Humanitarian aid: Is Brazil a force to reckon with?

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The emergence of new donors is transforming the landscape of humanitarian aid. Along with China and India, Brazil – once a recipient of the United Nations’ World Food Program’s (WFP) assistance – is an increasingly visible provider of humanitarian aid. In 2011, WFP distributed more than one million tons of food produced by Brazilian farmers, making it one of the ten largest donors. An even larger quantity of Brazil’s humanitarian aid was provided bilaterally, helping Brazil project influence in a growing number of regions across the world and promote its successfully applied domestic social policies that have contributed to reducing poverty at home.

Yet given the recent nature of Brazil’s strategy of humanitarian cooperation, little is known about Brazil’s motives, priorities and internal decision making processes. It is not clear whether Brazil’s large-scale humanitarian engagement in Haiti over the past years and its more recent efforts in Palestine and Somalia, for example, are ad hoc measures that are unlikely to find repetition, or whether they are the beginning of a broader strategy, turning humanitarian aid into one of Brazil’s more important foreign policy tools. This is not merely an important question for Brazil and its region, but also for the way we think about the future of humanitarian aid and about efforts by established actors to set up a tight network of rules and norms about how to deliver humanitarian aid. In addition, Brazil’s strategy vis-à-vis today’s humanitarian aid system can provide important clues about its approach to the institutions that form today’s global liberal order in general, showing in how far Brazil seeks to integrate in, modify or undermine current structures.

Given how recent Brazil's activities in this area are - it only truly began to provide humanitarian aid in 2006 - very little has been published about the issue, and students' master and doctoral theses at Brazilian universities provide useful insights. For example, Patrícia Tambourgi, a masters student in international relations at the Pontifical Catholic University of São Paulo (PUC-SP) has written an interesting thesis detailing Brazil's emergence as a humanitarian donor between 2006 and 2010, a time during which Brazil's contribution increased 170-fold (even though the total amount of around US$ 100 million remained well below 1% of GDP). 

Tambourgi starts out by recognizing how difficult it is to obtain coherent data - a problem scholars who focus on aid flows provided by emerging powers often struggle with. Contrary to what many think, the Brazilian government has no active interest in hiding information- rather, the degree of institutionalization is still low, making it hard even for policy makers to present reliable figures. In a similar way, data presented by Indian or Chinese policy makers are often hard to categorize, mixing investment, development aid or humanitarian aid in a way that makes it impossible to disaggregate it. This generally leads analysts to underestimate the role of emerging powers as humanitarian donors.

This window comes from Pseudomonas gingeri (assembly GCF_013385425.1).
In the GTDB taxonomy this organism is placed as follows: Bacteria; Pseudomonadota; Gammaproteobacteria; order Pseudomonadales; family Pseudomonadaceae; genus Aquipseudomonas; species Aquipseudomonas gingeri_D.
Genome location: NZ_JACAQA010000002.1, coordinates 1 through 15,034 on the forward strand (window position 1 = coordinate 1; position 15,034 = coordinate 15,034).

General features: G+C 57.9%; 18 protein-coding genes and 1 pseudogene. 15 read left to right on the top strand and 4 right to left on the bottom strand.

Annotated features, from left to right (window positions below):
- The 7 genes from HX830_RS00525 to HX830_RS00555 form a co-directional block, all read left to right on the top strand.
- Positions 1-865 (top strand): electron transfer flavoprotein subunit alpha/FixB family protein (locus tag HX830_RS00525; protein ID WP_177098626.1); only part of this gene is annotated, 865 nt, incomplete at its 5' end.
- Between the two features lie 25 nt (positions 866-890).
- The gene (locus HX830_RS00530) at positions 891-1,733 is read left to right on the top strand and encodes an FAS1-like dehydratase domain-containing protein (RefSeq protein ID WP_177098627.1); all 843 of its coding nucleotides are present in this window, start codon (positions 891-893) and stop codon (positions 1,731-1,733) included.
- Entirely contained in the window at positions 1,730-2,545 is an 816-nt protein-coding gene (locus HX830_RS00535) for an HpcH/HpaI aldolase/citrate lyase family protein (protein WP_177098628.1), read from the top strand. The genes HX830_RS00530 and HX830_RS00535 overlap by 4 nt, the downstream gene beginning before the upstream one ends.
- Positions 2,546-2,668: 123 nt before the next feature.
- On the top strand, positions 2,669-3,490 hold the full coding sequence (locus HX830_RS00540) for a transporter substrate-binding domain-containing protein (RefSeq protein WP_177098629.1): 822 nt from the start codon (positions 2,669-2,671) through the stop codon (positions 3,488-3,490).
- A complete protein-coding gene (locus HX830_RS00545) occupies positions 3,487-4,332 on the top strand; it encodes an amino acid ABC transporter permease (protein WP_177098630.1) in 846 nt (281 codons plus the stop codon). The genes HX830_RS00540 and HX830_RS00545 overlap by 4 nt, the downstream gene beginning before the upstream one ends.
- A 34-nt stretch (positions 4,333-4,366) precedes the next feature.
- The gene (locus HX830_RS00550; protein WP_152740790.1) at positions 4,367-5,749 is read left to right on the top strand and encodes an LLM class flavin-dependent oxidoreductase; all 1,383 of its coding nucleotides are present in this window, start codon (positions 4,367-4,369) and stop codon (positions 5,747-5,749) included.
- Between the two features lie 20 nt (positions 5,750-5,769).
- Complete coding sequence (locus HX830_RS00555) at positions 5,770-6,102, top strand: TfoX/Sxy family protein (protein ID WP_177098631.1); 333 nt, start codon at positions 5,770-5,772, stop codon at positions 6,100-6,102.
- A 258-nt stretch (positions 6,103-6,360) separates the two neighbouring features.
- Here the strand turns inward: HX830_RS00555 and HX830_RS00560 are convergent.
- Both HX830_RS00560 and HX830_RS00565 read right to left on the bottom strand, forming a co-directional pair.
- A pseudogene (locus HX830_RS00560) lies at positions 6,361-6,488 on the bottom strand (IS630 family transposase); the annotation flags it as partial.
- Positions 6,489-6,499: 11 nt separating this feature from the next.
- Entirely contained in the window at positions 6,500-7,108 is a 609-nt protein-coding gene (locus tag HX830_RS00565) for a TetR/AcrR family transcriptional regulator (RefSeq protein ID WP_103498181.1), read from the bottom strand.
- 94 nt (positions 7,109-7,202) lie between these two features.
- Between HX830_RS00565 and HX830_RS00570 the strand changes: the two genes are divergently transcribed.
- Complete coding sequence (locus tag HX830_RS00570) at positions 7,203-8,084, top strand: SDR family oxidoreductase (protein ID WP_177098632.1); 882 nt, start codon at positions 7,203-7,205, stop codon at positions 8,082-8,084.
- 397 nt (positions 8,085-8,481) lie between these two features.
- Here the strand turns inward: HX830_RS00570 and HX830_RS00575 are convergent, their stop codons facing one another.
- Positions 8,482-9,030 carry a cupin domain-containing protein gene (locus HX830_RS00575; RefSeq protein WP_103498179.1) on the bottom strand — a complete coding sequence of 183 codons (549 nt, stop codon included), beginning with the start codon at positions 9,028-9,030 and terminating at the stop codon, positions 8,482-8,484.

Yet in her thesis, the author makes clear how much the process of multipolarization has affected the landscape of humanitarian aid. While only 15 countries offered help in several humanitarian crises in the 1990s (e.g. in Bosnia), this number rose to almost 100 during the 2004 Tsunami that affected several regions in Asia. 

Tambourgi provides a well-researched analysis and lots of useful data for the reader to gain a more profound grasp of the characteristics and motives of Brazilian humanitarian aid. For example, while Brazil initially preferred bilateral aid, it now increasingly focuses on trilateral aid. In addition, its geographical focus expanded, although its focus remains Latin America and the Caribbean. She also explains how Brazil gradually ceased to use the term "humanitarian assistance", preferring the less hierarchy-laden "humanitarian cooperation". At the same time, her argument that Brazil's aid does not include conditionalities fails to take into account that even Western humanitarian aid is - contrary to development aid - free of any conditionalities.

Brazil’s engagement as a provider of humanitarian assistance is too incipient to make any definitive statements about the effectiveness of its approach or the impact it will have on the global landscape of humanitarian aid. Still, given that only a decade ago Brazil was a recipient of aid and had not yet begun to provide humanitarian aid to other countries at all, its progress has been remarkable, changing the way Brazil is perceived abroad and the way the country sees itself. Brazil’s humanitarian strategy thus underlines, more than anything, Brazil’s ambition to play a more important role in international affairs and project global influence.

Read also: 

How rising powers are changing humanitarian assistance

Should India still receive development aid?

Brazil in Africa: Bridging the Atlantic?

As Brazil turns into 6th largest economy, unfamiliar challenges loom

Photo credit: Sophia Paris/UN Photo